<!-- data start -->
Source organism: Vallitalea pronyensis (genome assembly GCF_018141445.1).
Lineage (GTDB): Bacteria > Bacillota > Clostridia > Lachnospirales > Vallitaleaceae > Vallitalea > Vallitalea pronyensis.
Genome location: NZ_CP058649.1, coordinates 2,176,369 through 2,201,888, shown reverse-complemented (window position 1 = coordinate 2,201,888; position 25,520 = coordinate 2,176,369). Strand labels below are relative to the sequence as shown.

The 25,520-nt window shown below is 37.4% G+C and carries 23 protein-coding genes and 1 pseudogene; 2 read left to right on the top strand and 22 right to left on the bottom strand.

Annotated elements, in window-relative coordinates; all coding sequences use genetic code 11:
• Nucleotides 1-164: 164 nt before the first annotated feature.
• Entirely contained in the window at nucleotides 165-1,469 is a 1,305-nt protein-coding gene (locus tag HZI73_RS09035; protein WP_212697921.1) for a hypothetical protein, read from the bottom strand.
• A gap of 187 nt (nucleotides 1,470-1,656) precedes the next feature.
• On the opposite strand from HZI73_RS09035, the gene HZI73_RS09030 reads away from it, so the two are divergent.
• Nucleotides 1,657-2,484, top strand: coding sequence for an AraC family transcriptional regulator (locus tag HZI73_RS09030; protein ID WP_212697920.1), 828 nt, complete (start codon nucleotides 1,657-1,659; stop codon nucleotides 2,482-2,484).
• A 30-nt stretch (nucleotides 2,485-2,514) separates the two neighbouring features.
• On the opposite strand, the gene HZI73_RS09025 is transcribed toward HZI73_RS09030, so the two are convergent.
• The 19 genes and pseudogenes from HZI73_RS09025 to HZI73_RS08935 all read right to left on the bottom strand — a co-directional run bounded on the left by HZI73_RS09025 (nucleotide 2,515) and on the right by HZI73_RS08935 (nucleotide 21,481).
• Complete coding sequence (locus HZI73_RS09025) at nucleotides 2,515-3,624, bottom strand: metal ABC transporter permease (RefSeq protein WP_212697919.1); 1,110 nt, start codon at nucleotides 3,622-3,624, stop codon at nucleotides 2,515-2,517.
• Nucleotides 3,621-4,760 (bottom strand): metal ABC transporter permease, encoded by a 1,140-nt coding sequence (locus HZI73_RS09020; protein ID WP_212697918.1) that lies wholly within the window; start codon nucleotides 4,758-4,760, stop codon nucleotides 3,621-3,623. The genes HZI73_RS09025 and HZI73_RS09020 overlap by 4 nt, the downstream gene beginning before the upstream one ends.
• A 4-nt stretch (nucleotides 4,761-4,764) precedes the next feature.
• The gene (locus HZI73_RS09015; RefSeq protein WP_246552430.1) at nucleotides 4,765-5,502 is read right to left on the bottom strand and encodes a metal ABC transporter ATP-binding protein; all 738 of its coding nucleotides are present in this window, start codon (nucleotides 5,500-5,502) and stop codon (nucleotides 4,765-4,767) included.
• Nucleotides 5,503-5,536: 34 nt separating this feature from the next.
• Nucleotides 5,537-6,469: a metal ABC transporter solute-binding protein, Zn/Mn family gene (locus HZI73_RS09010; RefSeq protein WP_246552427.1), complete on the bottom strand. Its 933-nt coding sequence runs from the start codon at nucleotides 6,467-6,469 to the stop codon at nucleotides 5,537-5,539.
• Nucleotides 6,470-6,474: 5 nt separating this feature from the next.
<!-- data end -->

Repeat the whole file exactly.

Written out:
Source organism: Vallitalea pronyensis (genome assembly GCF_018141445.1).
Lineage (GTDB): Bacteria > Bacillota > Clostridia > Lachnospirales > Vallitaleaceae > Vallitalea > Vallitalea pronyensis.
Genome location: NZ_CP058649.1, coordinates 2,176,369 through 2,201,888, shown reverse-complemented (window position 1 = coordinate 2,201,888; position 25,520 = coordinate 2,176,369). Strand labels below are relative to the sequence as shown.

The 25,520-nt window shown below is 37.4% G+C and carries 23 protein-coding genes and 1 pseudogene; 2 read left to right on the top strand and 22 right to left on the bottom strand.

Annotated elements, in window-relative coordinates; all coding sequences use genetic code 11:
• Nucleotides 1-164: 164 nt before the first annotated feature.
• Entirely contained in the window at nucleotides 165-1,469 is a 1,305-nt protein-coding gene (locus tag HZI73_RS09035; protein WP_212697921.1) for a hypothetical protein, read from the bottom strand.
• A gap of 187 nt (nucleotides 1,470-1,656) precedes the next feature.
• On the opposite strand from HZI73_RS09035, the gene HZI73_RS09030 reads away from it, so the two are divergent.
• Nucleotides 1,657-2,484, top strand: coding sequence for an AraC family transcriptional regulator (locus tag HZI73_RS09030; protein ID WP_212697920.1), 828 nt, complete (start codon nucleotides 1,657-1,659; stop codon nucleotides 2,482-2,484).
• A 30-nt stretch (nucleotides 2,485-2,514) separates the two neighbouring features.
• On the opposite strand, the gene HZI73_RS09025 is transcribed toward HZI73_RS09030, so the two are convergent.
• The 19 genes and pseudogenes from HZI73_RS09025 to HZI73_RS08935 all read right to left on the bottom strand — a co-directional run bounded on the left by HZI73_RS09025 (nucleotide 2,515) and on the right by HZI73_RS08935 (nucleotide 21,481).
• Complete coding sequence (locus HZI73_RS09025) at nucleotides 2,515-3,624, bottom strand: metal ABC transporter permease (RefSeq protein WP_212697919.1); 1,110 nt, start codon at nucleotides 3,622-3,624, stop codon at nucleotides 2,515-2,517.
• Nucleotides 3,621-4,760 (bottom strand): metal ABC transporter permease, encoded by a 1,140-nt coding sequence (locus HZI73_RS09020; protein ID WP_212697918.1) that lies wholly within the window; start codon nucleotides 4,758-4,760, stop codon nucleotides 3,621-3,623. The genes HZI73_RS09025 and HZI73_RS09020 overlap by 4 nt, the downstream gene beginning before the upstream one ends.
• A 4-nt stretch (nucleotides 4,761-4,764) precedes the next feature.
• The gene (locus HZI73_RS09015; RefSeq protein WP_246552430.1) at nucleotides 4,765-5,502 is read right to left on the bottom strand and encodes a metal ABC transporter ATP-binding protein; all 738 of its coding nucleotides are present in this window, start codon (nucleotides 5,500-5,502) and stop codon (nucleotides 4,765-4,767) included.
• Nucleotides 5,503-5,536: 34 nt separating this feature from the next.
• Nucleotides 5,537-6,469: a metal ABC transporter solute-binding protein, Zn/Mn family gene (locus HZI73_RS09010; RefSeq protein WP_246552427.1), complete on the bottom strand. Its 933-nt coding sequence runs from the start codon at nucleotides 6,467-6,469 to the stop codon at nucleotides 5,537-5,539.
• Nucleotides 6,470-6,474: 5 nt separating this feature from the next.